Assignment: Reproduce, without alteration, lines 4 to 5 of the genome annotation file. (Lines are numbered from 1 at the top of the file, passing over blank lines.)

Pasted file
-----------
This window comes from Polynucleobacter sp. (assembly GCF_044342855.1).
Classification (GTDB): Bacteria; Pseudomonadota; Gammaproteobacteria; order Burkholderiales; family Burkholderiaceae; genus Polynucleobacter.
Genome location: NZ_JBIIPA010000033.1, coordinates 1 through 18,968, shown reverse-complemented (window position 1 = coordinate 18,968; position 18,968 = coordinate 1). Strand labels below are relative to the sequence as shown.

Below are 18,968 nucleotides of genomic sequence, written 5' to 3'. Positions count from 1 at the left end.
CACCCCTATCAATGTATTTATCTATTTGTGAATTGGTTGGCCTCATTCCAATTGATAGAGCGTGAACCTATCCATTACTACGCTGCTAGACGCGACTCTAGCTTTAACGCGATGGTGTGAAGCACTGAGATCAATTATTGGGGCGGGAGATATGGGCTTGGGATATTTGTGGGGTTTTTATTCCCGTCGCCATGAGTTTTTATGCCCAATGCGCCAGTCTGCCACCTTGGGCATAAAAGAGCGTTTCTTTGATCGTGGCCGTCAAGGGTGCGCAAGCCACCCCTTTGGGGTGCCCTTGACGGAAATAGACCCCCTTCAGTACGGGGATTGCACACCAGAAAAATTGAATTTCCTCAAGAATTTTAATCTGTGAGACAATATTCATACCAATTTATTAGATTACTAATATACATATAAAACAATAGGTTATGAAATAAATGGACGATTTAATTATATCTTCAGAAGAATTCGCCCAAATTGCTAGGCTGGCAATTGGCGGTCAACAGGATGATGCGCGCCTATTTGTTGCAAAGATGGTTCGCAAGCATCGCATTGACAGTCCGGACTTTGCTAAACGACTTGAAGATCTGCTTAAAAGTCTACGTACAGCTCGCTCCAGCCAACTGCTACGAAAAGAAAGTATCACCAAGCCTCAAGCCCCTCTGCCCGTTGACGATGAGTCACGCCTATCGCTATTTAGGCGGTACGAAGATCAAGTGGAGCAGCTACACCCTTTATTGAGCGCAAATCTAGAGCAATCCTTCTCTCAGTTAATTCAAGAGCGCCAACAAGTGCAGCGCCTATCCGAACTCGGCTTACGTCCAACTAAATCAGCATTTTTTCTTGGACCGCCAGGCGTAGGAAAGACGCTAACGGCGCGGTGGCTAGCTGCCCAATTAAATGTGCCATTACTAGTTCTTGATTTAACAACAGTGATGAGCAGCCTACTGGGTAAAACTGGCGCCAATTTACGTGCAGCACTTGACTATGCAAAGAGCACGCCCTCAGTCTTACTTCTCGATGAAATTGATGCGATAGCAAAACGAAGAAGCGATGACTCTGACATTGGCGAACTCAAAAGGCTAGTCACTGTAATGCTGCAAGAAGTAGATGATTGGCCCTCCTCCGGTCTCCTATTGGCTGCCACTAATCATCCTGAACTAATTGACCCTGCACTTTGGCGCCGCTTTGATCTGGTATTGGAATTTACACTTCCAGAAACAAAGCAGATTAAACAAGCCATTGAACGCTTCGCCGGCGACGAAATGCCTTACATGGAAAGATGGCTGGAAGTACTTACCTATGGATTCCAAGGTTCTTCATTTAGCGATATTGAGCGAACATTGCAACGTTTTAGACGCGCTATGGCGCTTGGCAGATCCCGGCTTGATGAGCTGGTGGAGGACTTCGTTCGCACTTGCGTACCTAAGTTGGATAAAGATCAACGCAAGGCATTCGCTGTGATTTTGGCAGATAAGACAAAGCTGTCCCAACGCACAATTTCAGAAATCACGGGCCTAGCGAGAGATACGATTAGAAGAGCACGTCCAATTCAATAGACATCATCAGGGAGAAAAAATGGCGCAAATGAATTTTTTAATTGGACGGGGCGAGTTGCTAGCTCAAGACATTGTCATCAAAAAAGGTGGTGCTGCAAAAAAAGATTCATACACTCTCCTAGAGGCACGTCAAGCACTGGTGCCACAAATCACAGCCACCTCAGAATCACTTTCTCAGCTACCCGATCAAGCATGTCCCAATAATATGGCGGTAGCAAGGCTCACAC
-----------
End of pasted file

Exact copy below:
Below are 18,968 nucleotides of genomic sequence, written 5' to 3'. Positions count from 1 at the left end.
CACCCCTATCAATGTATTTATCTATTTGTGAATTGGTTGGCCTCATTCCAATTGATAGAGCGTGAACCTATCCATTACTACGCTGCTAGACGCGACTCTAGCTTTAACGCGATGGTGTGAAGCACTGAGATCAATTATTGGGGCGGGAGATATGGGCTTGGGATATTTGTGGGGTTTTTATTCCCGTCGCCATGAGTTTTTATGCCCAATGCGCCAGTCTGCCACCTTGGGCATAAAAGAGCGTTTCTTTGATCGTGGCCGTCAAGGGTGCGCAAGCCACCCCTTTGGGGTGCCCTTGACGGAAATAGACCCCCTTCAGTACGGGGATTGCACACCAGAAAAATTGAATTTCCTCAAGAATTTTAATCTGTGAGACAATATTCATACCAATTTATTAGATTACTAATATACATATAAAACAATAGGTTATGAAATAAATGGACGATTTAATTATATCTTCAGAAGAATTCGCCCAAATTGCTAGGCTGGCAATTGGCGGTCAACAGGATGATGCGCGCCTATTTGTTGCAAAGATGGTTCGCAAGCATCGCATTGACAGTCCGGACTTTGCTAAACGACTTGAAGATCTGCTTAAAAGTCTACGTACAGCTCGCTCCAGCCAACTGCTACGAAAAGAAAGTATCACCAAGCCTCAAGCCCCTCTGCCCGTTGACGATGAGTCACGCCTATCGCTATTTAGGCGGTACGAAGATCAAGTGGAGCAGCTACACCCTTTATTGAGCGCAAATCTAGAGCAATCCTTCTCTCAGTTAATTCAAGAGCGCCAACAAGTGCAGCGCCTATCCGAACTCGGCTTACGTCCAACTAAATCAGCATTTTTTCTTGGACCGCCAGGCGTAGGAAAGACGCTAACGGCGCGGTGGCTAGCTGCCCAATTAAATGTGCCATTACTAGTTCTTGATTTAACAACAGTGATGAGCAGCCTACTGGGTAAAACTGGCGCCAATTTACGTGCAGCACTTGACTATGCAAAGAGCACGCCCTCAGTCTTACTTCTCGATGAAATTGATGCGATAGCAAAACGAAGAAGCGATGACTCTGACATTGGCGAACTCAAAAGGCTAGTCACTGTAATGCTGCAAGAAGTAGATGATTGGCCCTCCTCCGGTCTCCTATTGGCTGCCACTAATCATCCTGAACTAATTGACCCTGCACTTTGGCGCCGCTTTGATCTGGTATTGGAATTTACACTTCCAGAAACAAAGCAGATTAAACAAGCCATTGAACGCTTCGCCGGCGACGAAATGCCTTACATGGAAAGATGGCTGGAAGTACTTACCTATGGATTCCAAGGTTCTTCATTTAGCGATATTGAGCGAACATTGCAACGTTTTAGACGCGCTATGGCGCTTGGCAGATCCCGGCTTGATGAGCTGGTGGAGGACTTCGTTCGCACTTGCGTACCTAAGTTGGATAAAGATCAACGCAAGGCATTCGCTGTGATTTTGGCAGATAAGACAAAGCTGTCCCAACGCACAATTTCAGAAATCACGGGCCTAGCGAGAGATACGATTAGAAGAGCACGTCCAATTCAATAGACATCATCAGGGAGAAAAAATGGCGCAAATGAATTTTTTAATTGGACGGGGCGAGTTGCTAGCTCAAGACATTGTCATCAAAAAAGGTGGTGCTGCAAAAAAAGATTCATACACTCTCCTAGAGGCACGTCAAGCACTGGTGCCACAAATCACAGCCACCTCAGAATCACTTTCTCAGCTACCCGATCAAGCATGTCCCAATAATATGGCGGTAGCAAGGCTCACAC